Summary

40396

Thalbinder Singh Poonian, et al. v. British Columbia Securities Commission

(British Columbia) (Civil) (By Leave)

Keywords

Bankruptcy and Insolvency — Debts not released by discharge — Securities Commission finding appellants breached Securities Act, R.S.B.C. 1996, c. 418, and imposing disgorgement order and administrative penalties — Courts below granting declaration that amounts appellants owe Securities Commission are not to be released by any order or discharge granted under the Bankruptcy and Insolvency Act — Whether Court of Appeal erred in finding Commission’s administrative monetary penalties and disgorgement orders survived Poonian’s discharge from bankruptcy — If so, whether Court of Appeal erred in finding creditors seeking to avail themselves of s. 178(1)(e) of the Bankruptcy and Insolvency Act did not have to prove they were same party debtor made direct representations to by fraud or fraudulent pretense — Bankruptcy and Insolvency Act, R.S.C. 1985, c. B-3, s. 178(1).

Summary

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The respondent, British Columbia Securities Commission found that the appellants, Thalbinder Singh Poonian and Shailu Poonian, breached the Securities Act, R.S.B.C. 1996, c. 418, by engaging in conduct that resulted in the misleading appearance of trading activity in, or an artificial price for, a corporation’s shares. It then imposed both a disgorgement order and an administrative penalty against the Poonians.

The Commission applied to the BCSC for an order declaring that the amounts owed to it by the Poonians were debts that would not be released by an order of discharge under the Bankruptcy and Insolvency Act. The BCSC granted the Commission’s application. It concluded that the debts fell within two exemptions to the discharge of debts outlined at s. 178(1) of the BIA: the debts were fines, penalties or restitution orders imposed by a court (s. 178(1)(a)) and they resulted from obtaining property or services by false pretences or fraudulent misrepresentation (s. 178(1)(e)). The Court of Appeal for British Columbia dismissed the appeal. While it disagreed that the sanctions had been imposed by a court, it concluded that the BCSC had not erred in finding that the sanctions in this case fell within the exemption defined in s. 178(1)(e) of the BIA. The fact that the misrepresentation was not made to the creditor, in this case, the Commission, did not preclude the Commission from relying on the exemption.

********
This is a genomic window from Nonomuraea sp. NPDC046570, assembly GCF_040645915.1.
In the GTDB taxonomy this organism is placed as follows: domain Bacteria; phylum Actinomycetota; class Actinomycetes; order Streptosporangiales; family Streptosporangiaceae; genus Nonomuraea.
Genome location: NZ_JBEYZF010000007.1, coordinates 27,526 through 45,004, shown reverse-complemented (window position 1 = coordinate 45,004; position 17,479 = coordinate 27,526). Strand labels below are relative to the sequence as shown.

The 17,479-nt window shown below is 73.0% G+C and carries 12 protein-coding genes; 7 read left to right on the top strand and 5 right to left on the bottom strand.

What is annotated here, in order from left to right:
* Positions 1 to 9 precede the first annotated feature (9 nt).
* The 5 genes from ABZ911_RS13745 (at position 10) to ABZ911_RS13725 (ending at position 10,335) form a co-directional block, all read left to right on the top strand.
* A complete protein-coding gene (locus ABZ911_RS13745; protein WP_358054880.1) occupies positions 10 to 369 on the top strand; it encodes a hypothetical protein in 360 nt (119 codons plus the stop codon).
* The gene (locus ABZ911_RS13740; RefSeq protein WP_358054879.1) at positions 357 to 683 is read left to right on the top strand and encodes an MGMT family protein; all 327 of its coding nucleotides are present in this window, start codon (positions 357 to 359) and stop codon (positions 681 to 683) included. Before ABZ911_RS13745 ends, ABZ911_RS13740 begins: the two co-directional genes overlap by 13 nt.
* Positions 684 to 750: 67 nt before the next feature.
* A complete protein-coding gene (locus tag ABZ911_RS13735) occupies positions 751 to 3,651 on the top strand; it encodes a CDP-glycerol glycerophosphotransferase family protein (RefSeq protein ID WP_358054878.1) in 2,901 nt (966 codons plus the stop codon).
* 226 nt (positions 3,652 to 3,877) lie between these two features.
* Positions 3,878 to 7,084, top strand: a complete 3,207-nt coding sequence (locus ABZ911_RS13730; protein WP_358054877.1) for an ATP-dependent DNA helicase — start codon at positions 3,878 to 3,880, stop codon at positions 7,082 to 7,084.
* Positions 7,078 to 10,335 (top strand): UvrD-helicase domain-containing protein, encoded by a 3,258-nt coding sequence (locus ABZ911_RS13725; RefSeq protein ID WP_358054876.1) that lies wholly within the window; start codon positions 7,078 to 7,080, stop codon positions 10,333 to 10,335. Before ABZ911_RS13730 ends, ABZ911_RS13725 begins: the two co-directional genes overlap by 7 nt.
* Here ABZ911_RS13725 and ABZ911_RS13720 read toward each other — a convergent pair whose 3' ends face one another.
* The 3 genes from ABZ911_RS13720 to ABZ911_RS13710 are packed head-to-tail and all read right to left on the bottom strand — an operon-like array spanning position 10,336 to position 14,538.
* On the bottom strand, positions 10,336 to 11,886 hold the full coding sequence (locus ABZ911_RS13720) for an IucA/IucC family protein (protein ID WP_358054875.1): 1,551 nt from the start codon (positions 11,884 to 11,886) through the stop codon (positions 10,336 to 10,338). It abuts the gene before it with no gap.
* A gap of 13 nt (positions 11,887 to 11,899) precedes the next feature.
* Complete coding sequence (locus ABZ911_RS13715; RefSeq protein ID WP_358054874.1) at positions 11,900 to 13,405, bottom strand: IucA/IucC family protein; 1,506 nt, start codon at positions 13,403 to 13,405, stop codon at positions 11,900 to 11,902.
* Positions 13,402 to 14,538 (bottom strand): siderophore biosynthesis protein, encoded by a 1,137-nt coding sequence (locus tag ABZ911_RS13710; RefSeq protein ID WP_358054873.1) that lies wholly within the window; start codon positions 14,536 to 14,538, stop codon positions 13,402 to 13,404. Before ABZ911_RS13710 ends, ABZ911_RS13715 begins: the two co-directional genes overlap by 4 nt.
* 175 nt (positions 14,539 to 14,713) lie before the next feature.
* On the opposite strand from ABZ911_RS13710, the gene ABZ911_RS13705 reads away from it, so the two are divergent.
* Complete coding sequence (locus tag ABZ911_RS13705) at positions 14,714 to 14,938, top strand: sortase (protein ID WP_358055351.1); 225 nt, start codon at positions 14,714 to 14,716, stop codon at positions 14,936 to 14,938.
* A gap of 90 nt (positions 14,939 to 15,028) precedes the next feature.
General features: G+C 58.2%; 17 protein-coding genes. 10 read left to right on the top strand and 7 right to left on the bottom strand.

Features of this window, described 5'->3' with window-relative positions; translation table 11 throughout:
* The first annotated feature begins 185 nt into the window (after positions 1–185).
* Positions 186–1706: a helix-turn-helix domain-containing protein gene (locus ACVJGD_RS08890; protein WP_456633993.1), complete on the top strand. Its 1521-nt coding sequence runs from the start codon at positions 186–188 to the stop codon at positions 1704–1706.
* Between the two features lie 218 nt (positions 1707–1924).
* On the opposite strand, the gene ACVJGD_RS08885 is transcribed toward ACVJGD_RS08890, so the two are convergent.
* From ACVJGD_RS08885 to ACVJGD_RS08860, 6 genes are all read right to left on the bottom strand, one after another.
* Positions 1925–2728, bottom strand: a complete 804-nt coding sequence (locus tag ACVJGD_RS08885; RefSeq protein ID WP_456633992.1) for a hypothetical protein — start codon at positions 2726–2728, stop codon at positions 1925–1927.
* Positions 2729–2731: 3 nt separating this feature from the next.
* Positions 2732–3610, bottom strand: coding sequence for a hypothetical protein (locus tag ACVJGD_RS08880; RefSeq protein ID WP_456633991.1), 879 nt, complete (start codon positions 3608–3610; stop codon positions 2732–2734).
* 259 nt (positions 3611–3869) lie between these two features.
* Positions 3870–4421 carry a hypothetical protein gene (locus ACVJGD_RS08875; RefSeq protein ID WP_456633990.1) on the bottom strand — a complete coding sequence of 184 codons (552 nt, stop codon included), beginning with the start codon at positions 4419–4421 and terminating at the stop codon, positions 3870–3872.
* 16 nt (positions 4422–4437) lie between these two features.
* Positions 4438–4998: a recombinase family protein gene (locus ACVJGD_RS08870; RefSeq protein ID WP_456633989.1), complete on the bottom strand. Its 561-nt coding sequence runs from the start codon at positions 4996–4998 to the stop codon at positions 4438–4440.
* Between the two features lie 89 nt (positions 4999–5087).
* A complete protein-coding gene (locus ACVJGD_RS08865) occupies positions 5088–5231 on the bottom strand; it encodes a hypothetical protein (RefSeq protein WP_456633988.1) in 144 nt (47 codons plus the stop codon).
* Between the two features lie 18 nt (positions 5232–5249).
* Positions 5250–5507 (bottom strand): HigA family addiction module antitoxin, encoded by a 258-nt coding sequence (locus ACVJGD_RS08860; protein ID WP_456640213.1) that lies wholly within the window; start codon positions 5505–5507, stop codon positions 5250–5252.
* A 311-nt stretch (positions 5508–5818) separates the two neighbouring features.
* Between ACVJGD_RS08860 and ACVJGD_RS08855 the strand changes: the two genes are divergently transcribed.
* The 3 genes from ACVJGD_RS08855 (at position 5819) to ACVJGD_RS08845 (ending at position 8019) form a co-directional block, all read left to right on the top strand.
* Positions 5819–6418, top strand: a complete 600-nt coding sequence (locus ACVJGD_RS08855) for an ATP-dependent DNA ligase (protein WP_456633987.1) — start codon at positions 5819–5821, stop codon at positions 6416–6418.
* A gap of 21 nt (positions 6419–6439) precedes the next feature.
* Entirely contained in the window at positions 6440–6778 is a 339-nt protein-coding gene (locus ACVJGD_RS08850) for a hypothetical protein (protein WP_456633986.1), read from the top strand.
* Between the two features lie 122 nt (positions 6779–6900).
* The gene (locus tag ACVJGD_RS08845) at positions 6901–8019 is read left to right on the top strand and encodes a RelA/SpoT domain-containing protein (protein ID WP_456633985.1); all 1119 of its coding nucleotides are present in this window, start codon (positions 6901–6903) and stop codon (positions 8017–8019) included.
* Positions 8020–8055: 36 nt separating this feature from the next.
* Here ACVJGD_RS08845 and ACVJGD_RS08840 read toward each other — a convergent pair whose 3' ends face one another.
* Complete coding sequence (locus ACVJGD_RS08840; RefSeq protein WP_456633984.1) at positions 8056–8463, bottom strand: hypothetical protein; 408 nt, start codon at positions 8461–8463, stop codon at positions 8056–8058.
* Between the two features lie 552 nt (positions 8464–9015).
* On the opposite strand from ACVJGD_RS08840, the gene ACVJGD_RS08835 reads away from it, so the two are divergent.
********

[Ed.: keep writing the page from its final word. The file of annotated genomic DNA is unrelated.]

Lower Court Rulings

March 26, 2021
Supreme Court of British Columbia

2021 BCSC 555
Respondent’s application granted.
August 5, 2022
Court of Appeal for British Columbia (Vancouver)

2022 BCCA 274
Applicants’ appeal dismissed.